SECOND SECTION

CASE OF LISYANSKIY v. UKRAINE

(Application no. 17899/02)

JUDGMENT

STRASBOURG

4 April 2006

FINAL

04/07/2006

This judgment will become final in the circumstances set out in Article 44 § 2 of the Convention. It may be subject to editorial revision. 

In the case of Lisyanskiy v. Ukraine,

The European Court of Human Rights (Second Section), sitting as a Chamber composed of:

Mr J.-P. Costa, President
 Mr I. Cabral Barreto
 Mr V. Butkevych
 Mrs A. Mularoni
 Mrs E. Fura-Sandström
 Ms D. Jočienė, 
 Mr D. Popović, judges
and Mrs S. Dollé, Section Registrar,

Having deliberated in private on 14 March 2006,

Delivers the following judgment, which was adopted on that date:

PROCEDURE

1.  The case originated in an application (no. 17899/02) against Ukraine lodged with the Court under Article 34 of the Convention for the Protection of Human Rights and Fundamental Freedoms (“the Convention”) by a Ukrainian national, Mr Sergey Nikolayevich Lisyanskiy (“the applicant”), on 27 March 2002.

2.  The Ukrainian Government (“the Government”) were represented by their Agents, Mrs Zoryana Bortnovska and Mrs Valeria Lutkovska.

3.  On 9 September 2004 the Court decided to communicate the application to the Government. Under the provisions of Article 29 § 3 of the Convention, it decided to examine the merits of the application at the same time as its admissibility.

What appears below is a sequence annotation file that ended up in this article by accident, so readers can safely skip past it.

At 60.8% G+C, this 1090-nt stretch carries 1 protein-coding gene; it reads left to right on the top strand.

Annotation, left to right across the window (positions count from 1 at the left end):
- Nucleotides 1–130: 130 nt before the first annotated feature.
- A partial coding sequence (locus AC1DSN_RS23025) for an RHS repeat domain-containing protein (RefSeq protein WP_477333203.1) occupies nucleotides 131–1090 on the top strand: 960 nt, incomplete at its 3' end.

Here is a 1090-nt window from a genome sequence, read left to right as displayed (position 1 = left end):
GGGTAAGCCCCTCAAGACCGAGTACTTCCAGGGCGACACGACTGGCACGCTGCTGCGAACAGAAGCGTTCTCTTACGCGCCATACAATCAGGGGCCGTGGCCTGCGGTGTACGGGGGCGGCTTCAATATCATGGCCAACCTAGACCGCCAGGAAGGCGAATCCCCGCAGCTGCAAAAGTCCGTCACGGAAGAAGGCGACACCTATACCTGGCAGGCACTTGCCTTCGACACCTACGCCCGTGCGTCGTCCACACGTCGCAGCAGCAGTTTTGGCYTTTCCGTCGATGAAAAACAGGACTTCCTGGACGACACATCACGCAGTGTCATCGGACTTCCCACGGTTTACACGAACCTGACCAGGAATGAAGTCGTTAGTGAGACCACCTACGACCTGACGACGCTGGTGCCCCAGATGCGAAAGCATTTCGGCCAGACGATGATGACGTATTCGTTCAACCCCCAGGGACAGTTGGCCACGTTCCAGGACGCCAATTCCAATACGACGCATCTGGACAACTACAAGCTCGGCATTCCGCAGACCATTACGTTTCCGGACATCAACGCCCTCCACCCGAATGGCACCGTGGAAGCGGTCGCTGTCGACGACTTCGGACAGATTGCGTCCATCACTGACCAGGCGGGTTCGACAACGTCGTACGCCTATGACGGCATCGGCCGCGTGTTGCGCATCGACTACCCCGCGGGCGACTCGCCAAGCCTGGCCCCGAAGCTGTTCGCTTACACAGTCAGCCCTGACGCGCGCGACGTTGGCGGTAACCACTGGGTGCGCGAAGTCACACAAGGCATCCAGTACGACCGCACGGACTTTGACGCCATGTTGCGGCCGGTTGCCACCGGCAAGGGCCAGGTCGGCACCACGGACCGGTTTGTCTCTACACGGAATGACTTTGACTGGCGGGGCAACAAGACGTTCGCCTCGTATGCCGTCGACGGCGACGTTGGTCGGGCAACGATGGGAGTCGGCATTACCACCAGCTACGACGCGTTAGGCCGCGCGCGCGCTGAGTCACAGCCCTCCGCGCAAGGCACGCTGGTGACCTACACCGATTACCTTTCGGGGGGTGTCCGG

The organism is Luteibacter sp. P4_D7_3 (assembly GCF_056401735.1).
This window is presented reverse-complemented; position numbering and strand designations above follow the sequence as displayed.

THE FACTS

I.  THE CIRCUMSTANCES OF THE CASE

4.  The applicant was born in 1960 and lives in the town of Dzerzhynsk, the Donetsk Region.

5.  In September 1999 the applicant instituted proceedings against the Artema State-owned coal mine (the applicant’s former employer, hereafter “the ACM”), seeking an increase of his industrial disease benefits and claiming compensation for the delays in current payments. On 29 September 2000 the Dzerzhynsk City Court (hereafter “the City Court”) rejected the applicant’s claim for increased benefits. However, the court awarded the applicant a total of UAH 27,9721 for arrears in the current payments. The applicant appealed against the rejection of his first claim. On 20 November 2000 the Donetsk Regional Court upheld the judgment of the City Court which, accordingly, became final and was sent to the Dzerzhynsk City Bailiffs’ Service for compulsory enforcement.

6.  On 14 June 2001 the Deputy President of the Donetsk Regional Court rejected the applicant’s request for supervisory review of the September 2000 judgment.  On 6 October 2001 the Supreme Court rejected the applicant’s appeal lodged under the new cassation procedure.

7.  On 8 May 2001 the City Court awarded the applicant a further UAH 17,7772 in compensation for unpaid industrial disability benefits. The enforcement proceedings regarding this judgment were instituted on 5 July 2001.

8.  On 30 August 2001 the Ministry of Fuel and Energy decided to wind up the ACM and, on 7 November 2001, to transfer its assets to the Gorlovka Directorate for Coal Mine Liquidations.

9.  On 19 November 2001 the applicant was partially paid the award from September 2000, save for UAH 6003, and received UAH 1998.864 of the amount awarded in May 2001.

10.  On 10 July 2002 the applicant’s enforcement cases were transmitted to the ACM’s liquidation commission.

11.  On 11 July 2002 the Donetsk Regional Commercial Court instituted bankruptcy proceedings against the ACM and, on 8 August 2002, having declared it bankrupt, opened the liquidation procedure.